Paul McCartney changed the role of the electric bass in popular music forever. He was the first to treat the bass as a melodic instrument, and his bass lines on latter-day Beatles recordings took the bass out of its former role – basically, shoveling coal in the rhythm section engine room, and pedaling on root notes – and into a new realm of harmonic possibility.
Chris Squire, co-founder, bassist, composer and vocalist with British progressive icons Yes, is the man who picked up the torch from McCartney and furthered the cause, becoming one of the most influential and daring players in the history of the electric bass.
When Squire died Saturday at age 67 after being diagnosed with leukemia in May, he took with him one of the last remnants of a time in popular music when the only limits on the form were those imposed by the imaginations of the artists. Sadly, the bass in much modern pop and rock music has reverted to its pre-McCartney lowest common denominator, and the truly adventurous bassists are now largely working in jazz, R&B and funk, which was also the case prior to McCartney’s groundbreaking work. Pop and rock are far more conservative today than anyone who cares about such things might have hoped.
Squire turbocharged the Macca melodic flair, brought a thrilling sense of groove to the table, fearlessly insisted that the bass lines in popular music needn’t be static, and became an icon in the process. His bass line in the Yes hit “Roundabout” alone earns him a place at the table of the true greats. That bass line was clearly indebted to funk and Motown as much as it was to the rampant prog-rock experimentation that has always been the hallmark of the best Yes music.
It is, in essence, a song within a song, and a groove within a groove. Complex, but so deep in the pocket as to sound almost simple and obvious, that one line changed the way the bass in rock music operated. I heard it first as a boy and was fascinated by the raw funkiness and abundant grit in Squire’s playing, but also by the way he seemed to dance along the outer fringes of the song, driving the bus while simultaneously enjoying the ride. It was what Squire played that mattered, certainly, but it was also the sound of the Rickenbacker bass he is so strongly associated with that simply demanded repeated listening. Squire was cranked way up in the mix – you noticed the bass, just as you noticed it all over the Beatles’ “Abbey Road,” or when John Entwistle broke into a solo during “My Generation,” or Jack Bruce hammered away at Cream’s “Crossroads.” The difference between Squire and Entwistle and Bruce, however, was substantial – what Squire did was both sophisticated and sexy, balancing raw power and high art in a manner that dwarfed the competition.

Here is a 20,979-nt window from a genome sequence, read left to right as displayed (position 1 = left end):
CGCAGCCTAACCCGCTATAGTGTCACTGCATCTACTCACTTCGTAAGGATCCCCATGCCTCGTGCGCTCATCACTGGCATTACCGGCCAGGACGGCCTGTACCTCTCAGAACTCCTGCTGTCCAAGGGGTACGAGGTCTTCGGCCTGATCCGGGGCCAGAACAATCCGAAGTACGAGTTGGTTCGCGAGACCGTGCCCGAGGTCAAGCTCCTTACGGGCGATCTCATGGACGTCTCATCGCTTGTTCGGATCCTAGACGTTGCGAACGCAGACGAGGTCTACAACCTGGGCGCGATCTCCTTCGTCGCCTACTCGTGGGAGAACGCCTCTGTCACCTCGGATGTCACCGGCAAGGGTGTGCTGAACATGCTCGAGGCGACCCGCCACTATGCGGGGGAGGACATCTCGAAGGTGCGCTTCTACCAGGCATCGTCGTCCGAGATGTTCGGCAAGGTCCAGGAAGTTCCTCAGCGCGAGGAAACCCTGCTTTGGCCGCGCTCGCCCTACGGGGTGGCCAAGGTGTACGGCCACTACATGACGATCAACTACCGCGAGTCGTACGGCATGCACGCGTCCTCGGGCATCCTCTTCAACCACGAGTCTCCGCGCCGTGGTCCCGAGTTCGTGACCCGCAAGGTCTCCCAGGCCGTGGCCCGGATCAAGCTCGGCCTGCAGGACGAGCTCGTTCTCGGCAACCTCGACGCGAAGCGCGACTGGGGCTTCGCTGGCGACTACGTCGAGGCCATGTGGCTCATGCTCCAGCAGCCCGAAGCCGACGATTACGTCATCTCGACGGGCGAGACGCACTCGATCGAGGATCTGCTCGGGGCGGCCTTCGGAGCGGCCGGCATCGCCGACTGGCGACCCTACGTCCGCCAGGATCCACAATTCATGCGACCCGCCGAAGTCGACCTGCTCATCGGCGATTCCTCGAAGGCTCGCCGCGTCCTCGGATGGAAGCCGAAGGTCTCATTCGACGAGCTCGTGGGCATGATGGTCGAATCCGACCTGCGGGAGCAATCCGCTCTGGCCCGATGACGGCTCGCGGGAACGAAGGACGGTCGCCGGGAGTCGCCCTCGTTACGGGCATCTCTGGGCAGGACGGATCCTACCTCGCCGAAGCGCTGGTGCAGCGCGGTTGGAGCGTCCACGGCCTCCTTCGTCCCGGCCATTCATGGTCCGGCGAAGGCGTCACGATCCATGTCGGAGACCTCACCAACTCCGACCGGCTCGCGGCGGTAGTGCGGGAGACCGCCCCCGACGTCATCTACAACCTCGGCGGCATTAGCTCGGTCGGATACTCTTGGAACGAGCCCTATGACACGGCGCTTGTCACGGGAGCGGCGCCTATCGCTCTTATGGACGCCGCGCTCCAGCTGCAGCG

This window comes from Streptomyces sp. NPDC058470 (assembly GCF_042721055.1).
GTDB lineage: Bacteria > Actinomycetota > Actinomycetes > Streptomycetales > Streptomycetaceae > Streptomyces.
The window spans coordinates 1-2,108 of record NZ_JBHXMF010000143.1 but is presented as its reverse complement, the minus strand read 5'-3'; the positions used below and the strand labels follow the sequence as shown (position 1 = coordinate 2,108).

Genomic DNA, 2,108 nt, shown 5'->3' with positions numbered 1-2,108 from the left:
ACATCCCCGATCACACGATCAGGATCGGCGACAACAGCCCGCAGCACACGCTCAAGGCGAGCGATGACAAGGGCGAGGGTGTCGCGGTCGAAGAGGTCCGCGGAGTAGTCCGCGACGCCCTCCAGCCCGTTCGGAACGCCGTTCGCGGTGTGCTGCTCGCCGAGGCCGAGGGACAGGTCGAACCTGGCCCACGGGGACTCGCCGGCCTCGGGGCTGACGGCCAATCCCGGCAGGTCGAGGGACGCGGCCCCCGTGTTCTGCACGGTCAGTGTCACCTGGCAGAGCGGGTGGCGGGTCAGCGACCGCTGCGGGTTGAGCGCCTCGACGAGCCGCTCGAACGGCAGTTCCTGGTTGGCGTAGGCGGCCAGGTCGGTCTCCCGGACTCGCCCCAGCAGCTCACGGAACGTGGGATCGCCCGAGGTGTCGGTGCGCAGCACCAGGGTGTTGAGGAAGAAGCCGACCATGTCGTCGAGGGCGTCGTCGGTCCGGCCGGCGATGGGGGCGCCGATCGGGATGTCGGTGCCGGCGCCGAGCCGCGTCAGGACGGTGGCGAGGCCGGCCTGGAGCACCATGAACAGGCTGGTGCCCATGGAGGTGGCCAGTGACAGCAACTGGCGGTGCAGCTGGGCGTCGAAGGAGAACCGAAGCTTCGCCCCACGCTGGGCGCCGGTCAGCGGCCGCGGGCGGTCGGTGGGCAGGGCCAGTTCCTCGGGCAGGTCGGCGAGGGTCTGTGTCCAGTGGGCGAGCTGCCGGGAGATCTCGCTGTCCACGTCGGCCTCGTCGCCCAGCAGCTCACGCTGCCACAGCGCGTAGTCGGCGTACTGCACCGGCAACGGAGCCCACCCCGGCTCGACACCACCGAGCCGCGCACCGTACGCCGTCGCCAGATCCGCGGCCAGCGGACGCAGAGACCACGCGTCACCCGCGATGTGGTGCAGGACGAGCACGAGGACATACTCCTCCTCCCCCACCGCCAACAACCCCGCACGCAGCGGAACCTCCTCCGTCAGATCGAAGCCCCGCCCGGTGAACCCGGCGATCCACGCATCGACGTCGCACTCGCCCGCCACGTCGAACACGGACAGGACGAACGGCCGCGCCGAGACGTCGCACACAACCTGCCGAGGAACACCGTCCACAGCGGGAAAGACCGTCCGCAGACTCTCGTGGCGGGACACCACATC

Singer Jon Anderson, who founded Yes with Squire in 1968, shared his thoughts on Squire early on Sunday, via his own website. “Chris was a very special part of my life; we were musical brothers,” Anderson wrote. “He was an amazingly unique bass player – very poetic – and had a wonderful knowledge of harmony. We met at a certain time when music was very open, and I feel blessed to have created some wonderful, adventurous, music with him.”
That “certain time when music was very open” urged Yes to go for broke, creatively speaking, at every available opportunity. By the mid-’70s, the band had delivered a string of ambitious, game-changing albums that, even all these years later, still seems unfathomable. “The Yes Album,” “Close to the Edge,” “Fragile,” “Tales from Topographic Oceans,” “Relayer,” “Going For the One” – these albums, rightly hailed around the world as masterpieces of progressive rock, were all conceived, written and recorded in a five-year period.
Today, bands might, if you’re lucky, release two albums in a similar time frame. Yes wasn’t just cranking out records, though – Yes was crafting something bold and new, and 40 years later, that music still sounds bold and new. Squire was one of the band’s principal composers, and he also had an incredible singing voice, one that worked with Anderson’s high tenor to form lush vocal harmonies. He and Anderson formed the core of the band.
“[Chris] had an approach that contrasted sharply with the somewhat monotonic, immobile bass parts of today,” wrote Squire’s former rhythm section partner in Yes, drummer/composer Bill Bruford, in a post that hit the ether shortly after Anderson’s. “His lines were important; counter-melodic structural components that you were as likely to go away humming as the top line melody; little stand-alone works of art in themselves.” Indeed.
Yes is considered a classic rock band at this point, but such terms can be incredibly misleading. Listen to that string of ’70s albums, or check out the only solo album Squire ever released, 1975’s “Fish out of Water,” and you’ll hear music that remains ahead of its time. These aren’t museum pieces – they’re keys to musical ascension, and they still have so much to teach us.
Rest easy, Chris. You did the good work.